Unreimbursed Miles?

Discussion in 'Trucker Taxes and Truck Financing' started by BearGator56, Apr 4, 2007.

  1. Brickman

    Brickman Trucker Forum STAFF Staff Member

    Sep 17, 2006

    Not by what my accountant says. You can write off fuel, drivers wages etc, but not the unpaid invoice. According to the IRS you did not get that income so there is nothing there to claim.

    Check with your accountant.
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  3. Roadmedic

    Roadmedic Road Train Member

    Apr 4, 2007
    It also depends on the accounting method that is used. If you operate on the accrual method, you would record all income at the point of the agreement to do the job. Therefore, when you don't receive the income you would be entitled for the bad debt expense that he mentioned. Most truck drivers operate on the cash method and therefore do not record income until received. No deduction is then allowed for the lost income.

    As far as not being paid for the miles, there is no loss deduction for them. You are paid based on one rate. An expense is allowed for the miles driven for the truck owner.
  4. Barber

    Barber Bobtail Member

    May 9, 2008
    Gardendale, AL
    I keep an odometer reading on every single trip and after I am paid for the miles that the broker/ carrier "chooses" to pay me or "cheats" me out of, I immediately send a bill on the invoice/ load for the "unpaid" miles. If unpaid to me in the year I can deduct the unpaid sum as exspenses/ loses. I also file a small claims case against the broker for all unpaid miles before my statue of limitations exspires in a two year period from the date of my billing the first time, plus court costs and interest on the allowable sum here in Alabama of 1% per month. P.S. I charge $3.00 per mile currently.
    B. Barber
  5. bigredinternational

    bigredinternational Light Load Member

    Feb 28, 2008
    omaha, ne
    First, we need to compare apples to apples. The cash vs accrual method noted above is the first step in doing this. Deducting IRS allowed miles is in lieu of itemized expenses. You can't do both. Also as already noted, your fuel expense per mile will be higher than the IRS allowed mileage so you'd be crazy to not itemize for real fuel cost and depreciation of the truck plus repairs paid etc. If you are on an accrual accounting method I'd like to know why.

    This really isn't rocket science. You add up your gross revenue for the tax year. You subract your expenses. Then you have taxable income. I agree it can seem much more complicated when you start mixing things if you use a Shedule C but the basics are simple for non hobby income.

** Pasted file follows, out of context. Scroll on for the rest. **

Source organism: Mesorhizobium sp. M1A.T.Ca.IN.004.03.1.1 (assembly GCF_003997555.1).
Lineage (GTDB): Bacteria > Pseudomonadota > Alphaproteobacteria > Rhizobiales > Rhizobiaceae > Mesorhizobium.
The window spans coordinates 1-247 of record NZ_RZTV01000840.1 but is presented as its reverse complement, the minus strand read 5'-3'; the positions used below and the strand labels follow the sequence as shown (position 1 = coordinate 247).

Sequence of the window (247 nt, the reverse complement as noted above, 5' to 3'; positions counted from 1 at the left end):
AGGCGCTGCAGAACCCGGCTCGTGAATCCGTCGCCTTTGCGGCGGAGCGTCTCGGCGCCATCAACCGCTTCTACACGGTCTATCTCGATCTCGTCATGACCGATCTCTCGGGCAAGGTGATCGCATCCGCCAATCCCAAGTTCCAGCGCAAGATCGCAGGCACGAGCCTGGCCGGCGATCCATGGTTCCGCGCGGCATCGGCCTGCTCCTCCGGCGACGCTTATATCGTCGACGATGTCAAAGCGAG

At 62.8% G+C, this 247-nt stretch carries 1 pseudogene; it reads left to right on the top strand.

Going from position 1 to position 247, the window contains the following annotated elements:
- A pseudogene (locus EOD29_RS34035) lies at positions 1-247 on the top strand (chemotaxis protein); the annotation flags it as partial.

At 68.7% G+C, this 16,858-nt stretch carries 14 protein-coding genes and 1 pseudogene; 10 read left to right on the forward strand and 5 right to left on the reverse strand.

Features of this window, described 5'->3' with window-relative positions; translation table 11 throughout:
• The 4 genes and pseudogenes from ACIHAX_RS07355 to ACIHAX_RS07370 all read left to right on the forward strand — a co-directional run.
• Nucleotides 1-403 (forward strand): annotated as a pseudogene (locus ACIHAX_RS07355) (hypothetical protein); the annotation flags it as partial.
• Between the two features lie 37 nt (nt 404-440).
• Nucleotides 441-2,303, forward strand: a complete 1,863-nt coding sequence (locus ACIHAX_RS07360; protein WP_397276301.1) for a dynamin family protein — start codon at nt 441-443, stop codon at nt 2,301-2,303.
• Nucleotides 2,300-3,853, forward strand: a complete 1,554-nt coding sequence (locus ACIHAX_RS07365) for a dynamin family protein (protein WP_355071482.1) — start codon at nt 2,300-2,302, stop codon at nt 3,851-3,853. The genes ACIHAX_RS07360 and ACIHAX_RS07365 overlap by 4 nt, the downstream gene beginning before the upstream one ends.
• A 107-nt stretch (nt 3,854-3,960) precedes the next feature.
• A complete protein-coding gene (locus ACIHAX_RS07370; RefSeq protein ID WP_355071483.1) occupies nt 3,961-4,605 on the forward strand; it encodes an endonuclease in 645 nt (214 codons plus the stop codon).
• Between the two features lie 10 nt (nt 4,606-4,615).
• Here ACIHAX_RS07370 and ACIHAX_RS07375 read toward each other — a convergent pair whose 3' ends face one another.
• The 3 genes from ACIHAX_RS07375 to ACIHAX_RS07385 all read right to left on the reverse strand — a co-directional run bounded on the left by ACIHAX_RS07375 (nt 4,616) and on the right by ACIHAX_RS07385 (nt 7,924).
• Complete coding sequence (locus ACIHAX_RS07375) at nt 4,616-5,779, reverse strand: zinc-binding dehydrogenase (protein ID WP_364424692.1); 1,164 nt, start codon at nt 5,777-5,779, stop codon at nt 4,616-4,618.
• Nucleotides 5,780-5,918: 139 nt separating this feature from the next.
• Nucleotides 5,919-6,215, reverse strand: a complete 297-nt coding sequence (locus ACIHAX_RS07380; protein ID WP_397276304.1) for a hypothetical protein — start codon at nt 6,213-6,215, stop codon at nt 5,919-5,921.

Getting paid for miles is a contract issue. There is a court case out of Wisconsin in which a judge ruled against organized labor because their contract said they would get paid pro miles. The union argued that this did not apply since the road that was normally taken was closed for repairs forcing the drivers to take a much longer route. The judge said too bad.

    If a driver does not have a contract with his employer stating what methodology will be used to set pay then it is logical that hub miles will prevail. I don't know what broker contracts specify but if your contract specifies pro miles then you can go to court all day long and the court will not intervene to give you more money.
  6. Cowpie1

    Cowpie1 Road Train Member

    Nov 25, 2008
    Kellogg, IA
    Also, you agree to the miles that will be paid by taking the load. If you cover more miles than the agreed to number, that is your problem. Taking the load is the basis of a contract.... verbal or written. You can always negotiate, as part of that contract, for more miles. Good luck. We all belly ache about standards such as PC Miler, but it is there for just this reason. An industry standard. Now it is just up to the driver to keep their miles down to a tolerable level even if that means not always getting to run the nice 4 lanes. It's a balancing act. Sometimes the 4 lanes are better due to time and actual decreased fuel use at the risk of more out of route. Sometimes, you just have to suck it up and take a side road. Either way, you have a contract to deliver the load at so many miles. How you do it is your business. In a perfect world, we would all have every expense covered comfortably and be able to generate a wonderful income and retire early.
    Lilbit Thanks this.
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